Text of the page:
Just worried as a first time home buyer...I understand no house is perfect and it might be just all fine, but wondering if I go forward with this transaction and something does turn out to be a problem with the foundation, my mistake of accepting a potential known issue.

Thanks again for the help.
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Old 06-01-2014, 07:02 AM
Status: "The 2nd most Interesting Man" (set 2 days ago)
 
Location: DFW - Coppell / Las Colinas
35,344 posts, read 38,782,700 times
Reputation: 42309
If you want to get a free opinion call Arch Foundation or Structured Foundation Repair. Both are honest and will evaluate the house.
If you want a paid expert opinion call a Foundation engineer.

I would go with option 1 above if there is no visible signs of cracking. The doors may just not be installed level.

Curious.. Do you have a crappy RE agent that cannot provide these answers and give you recommendations ?
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Old 06-01-2014, 07:23 AM
 
41 posts, read 56,144 times
Reputation: 40
MY RE agent is giving me suggestions on who to get checked from, but I wanted to double-check and poll a wider community hence the call for help. BTW can't appreciate enough for the quick responses.

Also even with foundation engineers or structural engineers, the evaluation will be with caveats, ultimately the decision and implications rest with me.

The worrying thing for me is that the door was installed properly to begin with as the seller is saying they didn't notice this probelm earlier, so how come the door jam developed on it's own.

All warning signs are prompting me to walk away from the deal, but we do like the house so are doing all the due diligence.

Thanks!
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Old 06-01-2014, 07:48 AM
 
277 posts, read 554,570 times
Reputation: 109
Sounds like a settling issue on where the MBR suite is. I'd say let the builder inspect the foundation drip system in that area to be sure its functional when activated. Issues doesn't sound too major but I bet it will correct itself when watered properly. The issues can also result recent rains producing too much water. Have the builder look at the gutter downspouts in that area too to make sure they are draining away from the foundation. Texas foundation upkeep is a PITA.
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Old 06-01-2014, 09:01 AM
 
21,530 posts, read 12,196,841 times
Reputation: 21976
Quote:
Originally Posted by lonestar12 View Post
I know the builder gives 1,2,10 year warranty, but it has caveats. Also heard in Dallas area, foundation issues are common, but thought technology has improved so this should be non-issue in new build homes.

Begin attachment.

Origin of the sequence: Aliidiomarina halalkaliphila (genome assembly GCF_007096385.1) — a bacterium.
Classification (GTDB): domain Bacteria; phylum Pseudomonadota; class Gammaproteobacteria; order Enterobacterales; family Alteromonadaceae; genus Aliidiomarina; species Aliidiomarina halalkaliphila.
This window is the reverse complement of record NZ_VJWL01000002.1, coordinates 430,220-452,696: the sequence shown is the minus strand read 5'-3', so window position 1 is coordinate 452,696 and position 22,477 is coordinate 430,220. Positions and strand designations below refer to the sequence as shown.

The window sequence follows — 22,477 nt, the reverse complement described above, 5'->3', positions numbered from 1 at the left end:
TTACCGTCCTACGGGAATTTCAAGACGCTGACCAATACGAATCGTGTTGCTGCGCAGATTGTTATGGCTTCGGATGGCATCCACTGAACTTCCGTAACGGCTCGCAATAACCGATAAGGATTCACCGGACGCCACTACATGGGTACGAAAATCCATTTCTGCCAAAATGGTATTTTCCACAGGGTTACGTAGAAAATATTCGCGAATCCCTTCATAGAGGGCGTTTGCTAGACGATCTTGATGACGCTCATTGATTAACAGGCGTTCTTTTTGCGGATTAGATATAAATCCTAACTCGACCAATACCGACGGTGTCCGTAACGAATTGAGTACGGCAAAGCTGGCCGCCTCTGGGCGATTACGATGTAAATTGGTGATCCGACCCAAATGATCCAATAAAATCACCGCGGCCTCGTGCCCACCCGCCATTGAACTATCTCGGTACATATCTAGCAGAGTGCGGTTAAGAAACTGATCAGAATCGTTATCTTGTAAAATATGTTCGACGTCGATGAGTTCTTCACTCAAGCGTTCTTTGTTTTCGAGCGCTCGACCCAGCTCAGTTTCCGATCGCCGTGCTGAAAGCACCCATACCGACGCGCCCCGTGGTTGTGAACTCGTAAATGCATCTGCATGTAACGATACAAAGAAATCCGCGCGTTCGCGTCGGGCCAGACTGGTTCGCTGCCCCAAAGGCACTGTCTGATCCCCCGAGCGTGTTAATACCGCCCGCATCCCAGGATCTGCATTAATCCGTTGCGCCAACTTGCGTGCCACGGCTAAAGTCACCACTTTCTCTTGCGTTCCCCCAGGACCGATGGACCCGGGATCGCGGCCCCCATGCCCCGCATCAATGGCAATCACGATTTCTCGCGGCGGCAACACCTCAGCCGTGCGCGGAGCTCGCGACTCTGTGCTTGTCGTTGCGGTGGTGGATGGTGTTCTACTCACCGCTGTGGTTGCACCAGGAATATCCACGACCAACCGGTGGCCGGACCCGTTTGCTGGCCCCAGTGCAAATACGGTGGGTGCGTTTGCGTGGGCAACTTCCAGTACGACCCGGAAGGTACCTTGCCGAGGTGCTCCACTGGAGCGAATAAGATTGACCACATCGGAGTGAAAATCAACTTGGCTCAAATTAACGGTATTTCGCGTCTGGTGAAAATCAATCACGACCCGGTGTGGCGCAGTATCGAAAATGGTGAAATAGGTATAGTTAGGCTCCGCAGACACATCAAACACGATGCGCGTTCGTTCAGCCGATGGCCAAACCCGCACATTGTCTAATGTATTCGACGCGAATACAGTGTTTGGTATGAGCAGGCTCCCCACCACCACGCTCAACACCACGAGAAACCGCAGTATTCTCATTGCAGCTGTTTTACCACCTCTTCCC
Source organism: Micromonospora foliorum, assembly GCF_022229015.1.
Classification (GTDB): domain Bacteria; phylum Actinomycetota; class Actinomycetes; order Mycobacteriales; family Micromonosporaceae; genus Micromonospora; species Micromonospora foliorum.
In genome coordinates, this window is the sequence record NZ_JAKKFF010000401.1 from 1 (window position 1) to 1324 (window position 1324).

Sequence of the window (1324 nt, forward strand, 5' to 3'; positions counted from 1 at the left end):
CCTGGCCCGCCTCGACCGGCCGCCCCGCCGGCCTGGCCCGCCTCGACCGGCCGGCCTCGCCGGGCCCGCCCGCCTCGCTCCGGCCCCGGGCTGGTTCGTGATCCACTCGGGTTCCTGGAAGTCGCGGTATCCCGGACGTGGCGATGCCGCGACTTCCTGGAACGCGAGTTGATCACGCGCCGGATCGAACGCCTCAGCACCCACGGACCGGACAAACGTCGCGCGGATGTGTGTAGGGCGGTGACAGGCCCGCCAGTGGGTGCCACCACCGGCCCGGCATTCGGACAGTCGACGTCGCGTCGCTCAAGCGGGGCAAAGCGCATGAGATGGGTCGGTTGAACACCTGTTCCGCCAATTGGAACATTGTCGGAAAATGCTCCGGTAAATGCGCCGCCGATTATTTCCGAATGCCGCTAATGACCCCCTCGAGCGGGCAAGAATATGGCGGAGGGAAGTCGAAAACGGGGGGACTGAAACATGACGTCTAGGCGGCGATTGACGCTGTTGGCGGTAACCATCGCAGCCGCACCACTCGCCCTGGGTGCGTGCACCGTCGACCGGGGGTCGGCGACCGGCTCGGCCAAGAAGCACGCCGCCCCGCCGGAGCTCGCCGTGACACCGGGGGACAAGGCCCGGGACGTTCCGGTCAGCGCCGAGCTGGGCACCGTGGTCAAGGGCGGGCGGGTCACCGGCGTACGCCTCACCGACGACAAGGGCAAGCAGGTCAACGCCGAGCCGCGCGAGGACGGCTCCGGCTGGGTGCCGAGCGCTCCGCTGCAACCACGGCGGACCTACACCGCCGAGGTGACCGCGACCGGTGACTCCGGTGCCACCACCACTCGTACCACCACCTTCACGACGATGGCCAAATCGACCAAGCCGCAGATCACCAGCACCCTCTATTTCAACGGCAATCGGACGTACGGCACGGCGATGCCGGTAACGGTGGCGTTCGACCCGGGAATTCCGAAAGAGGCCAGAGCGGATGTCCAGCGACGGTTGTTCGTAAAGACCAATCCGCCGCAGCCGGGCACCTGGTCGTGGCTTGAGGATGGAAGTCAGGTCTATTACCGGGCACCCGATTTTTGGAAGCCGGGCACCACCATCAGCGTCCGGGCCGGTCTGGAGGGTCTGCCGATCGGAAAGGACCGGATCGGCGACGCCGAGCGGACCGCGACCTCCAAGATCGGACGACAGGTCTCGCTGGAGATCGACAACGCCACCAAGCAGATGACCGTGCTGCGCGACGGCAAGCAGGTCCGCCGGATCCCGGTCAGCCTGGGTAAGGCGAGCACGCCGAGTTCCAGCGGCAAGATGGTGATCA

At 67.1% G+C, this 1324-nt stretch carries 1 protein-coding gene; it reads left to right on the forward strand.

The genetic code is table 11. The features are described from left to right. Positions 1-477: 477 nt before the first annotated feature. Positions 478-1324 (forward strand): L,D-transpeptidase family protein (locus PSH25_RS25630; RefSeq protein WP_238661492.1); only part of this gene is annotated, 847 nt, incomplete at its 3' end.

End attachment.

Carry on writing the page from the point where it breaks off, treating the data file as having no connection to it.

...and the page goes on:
This is unfortunately not true. It appears to be totally a cost issue, but it appears to me that unless someone insists on it in a custom home, the technology that everyone knows "fixes" the problem is never used in new construction to prevent the problem from occurring.

A certified, independent engineer will map the height variations across the foundation and show you graphically where it dips, bulges, ripples, et cetera, and determine some of the possible causes. For instance, a swell in the kitchen area of an older building might be the result of a plumbing leak under the foundation.
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Old 06-01-2014, 09:06 AM
 
Location: Mostly in my head
19,865 posts, read 57,913,059 times
Reputation: 19182
I have foundation issues in a 9 y/o home but I knew that before I bought it and got a discount. I had a structural engineer look at it and do a Level B (I think it's called) report. He went around with a gadget that measured the altitude of the house compared to a central point. He said they don't recommend piering until the high-low difference is 2" b/c you can cause more problems than you fix (like cracked pipes). DM me if you want their name - cost $300 in AUg 2012.
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Old 06-01-2014, 09:14 AM
 
21,530 posts, read 12,196,841 times
Reputation: 21976
Quote:
Originally Posted by SouthernBelleInUtah View Post
He said they don't recommend piering until the high-low difference is 2" b/c you can cause more problems than you fix (like cracked pipes).
Seems to me that if you wait to fix the problem until the relocation will be that great, you're guaranteeing plumbing problems.